Normal sample frequency is one sample per barrel. Usual desired sample volume is calculated so that the container is 75% full at the end of the month. It should also be determined that the sampler is not pulling a sample (or leaking) when the divert valve is returning bad oil back to the tank or separator. 5) The divert valve can be checked by lowering the BS&W monitor set point from 1% until it trips at the actual BS&W point. The meter should stop flowing. At this point, all the crude is going through the divert line. 6) Meters used on L.A.C.T. units are ±.25% accuracy or better. They are set up with temperature compensators or gross measurement with data averagers. Right angle drives are used to operate portable photo pulsers. Counters have stack monitor switches that drive meter fail, SCADA systems and sample probes. There are many other accessories available, but these are the main ones used. The only way to check the meter is by proving and establishing a meter factor. If conditions permit running an accuracy curve, it should be within .25%. An initial counter check should be made to assure correct gears. 7) The meter outlet should have pressure and temperature indicators. Both should be checked against a certified gauge or thermometer. 8) The block valve should be double block and bleed so that leakage on seats can be detected. It should be checked each proving. 9) Prover connections should have same size pipe and valves (full port) so that flow rate at proving is the same as operational. 10) Back pressure control should be set at a minimum of 20 PSI so that flow rate is controlled. 11) The control panel should be checked out initially by a qualified electrician as high voltages can be present. 12) Upon initial flow test, all the above equipment should be checked. After successful check-out, all equipment on the L.A.C.T. unit should be sealed for security. Any device that can be tampered with that would affect quantity or quality measurement should be security-sealed. At the end of the month, a close-out (finish) is made. The following procedure is usually followed: 1) At 7:00 a.m., the L.A.C.T. is stopped so that the meter ticket can be closed out. 2) The monthly sample in the sample tank is mixed up so that gravity and BS&W content can be determined and documented on the meter run ticket.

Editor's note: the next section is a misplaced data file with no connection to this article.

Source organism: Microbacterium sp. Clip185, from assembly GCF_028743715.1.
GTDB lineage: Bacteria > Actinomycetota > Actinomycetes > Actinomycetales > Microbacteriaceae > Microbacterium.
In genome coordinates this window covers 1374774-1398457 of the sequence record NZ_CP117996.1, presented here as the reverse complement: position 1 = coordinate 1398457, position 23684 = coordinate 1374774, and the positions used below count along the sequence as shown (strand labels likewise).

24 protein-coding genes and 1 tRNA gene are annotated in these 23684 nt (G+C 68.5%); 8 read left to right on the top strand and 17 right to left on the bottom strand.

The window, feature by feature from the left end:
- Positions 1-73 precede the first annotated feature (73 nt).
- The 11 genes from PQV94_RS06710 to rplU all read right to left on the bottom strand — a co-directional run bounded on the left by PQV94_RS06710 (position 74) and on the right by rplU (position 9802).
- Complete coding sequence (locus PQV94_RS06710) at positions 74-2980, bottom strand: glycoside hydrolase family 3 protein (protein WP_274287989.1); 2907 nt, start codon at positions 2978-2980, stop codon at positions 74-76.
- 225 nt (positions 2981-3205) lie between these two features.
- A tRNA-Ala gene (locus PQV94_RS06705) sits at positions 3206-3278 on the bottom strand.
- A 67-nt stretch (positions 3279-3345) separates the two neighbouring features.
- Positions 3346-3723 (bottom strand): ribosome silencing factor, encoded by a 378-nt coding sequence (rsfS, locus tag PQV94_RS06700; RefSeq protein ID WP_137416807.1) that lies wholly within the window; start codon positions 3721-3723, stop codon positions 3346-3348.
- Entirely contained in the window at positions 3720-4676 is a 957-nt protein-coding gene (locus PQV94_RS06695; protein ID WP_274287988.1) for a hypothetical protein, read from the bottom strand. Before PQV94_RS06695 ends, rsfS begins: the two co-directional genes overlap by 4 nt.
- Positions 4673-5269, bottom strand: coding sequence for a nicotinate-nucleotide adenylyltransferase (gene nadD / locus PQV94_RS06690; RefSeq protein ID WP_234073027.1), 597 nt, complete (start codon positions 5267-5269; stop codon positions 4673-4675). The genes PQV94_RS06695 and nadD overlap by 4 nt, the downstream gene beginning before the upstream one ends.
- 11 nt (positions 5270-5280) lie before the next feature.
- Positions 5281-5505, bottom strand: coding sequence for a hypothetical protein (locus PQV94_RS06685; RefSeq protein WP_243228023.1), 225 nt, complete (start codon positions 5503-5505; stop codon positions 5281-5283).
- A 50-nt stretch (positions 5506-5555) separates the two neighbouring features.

3) All seals that are broken must have numbers recorded as "off" and "on" numbers. 4) All valves that are open must be closed and sealed. Naturally, the heart of the L.A.C.T. unit is its meter. It is checked out at the time of proving. There are a few simple things to remember as a witness: 1) Be sure that the flow rate at which you operate the L.A.C.T. unit is the same as what you prove at. 2) Check the temperature out of the meter against the data averager, if used. Also check it against the prover system temperature. 3) Witness the runs obtained on the prover counter. Be sure these are the runs put on the prover report. 4) Make sure that the 4-way valve seal is checked, along with the block and bleed valve. It should be noted that the block and bleed valve bleeder could be plugged. 5) Be sure that all air is bled off of the prover before starting, and that there are no leaks on hoses, etc. 6) All calculations should be re-checked before turning the prover reports in to the main office.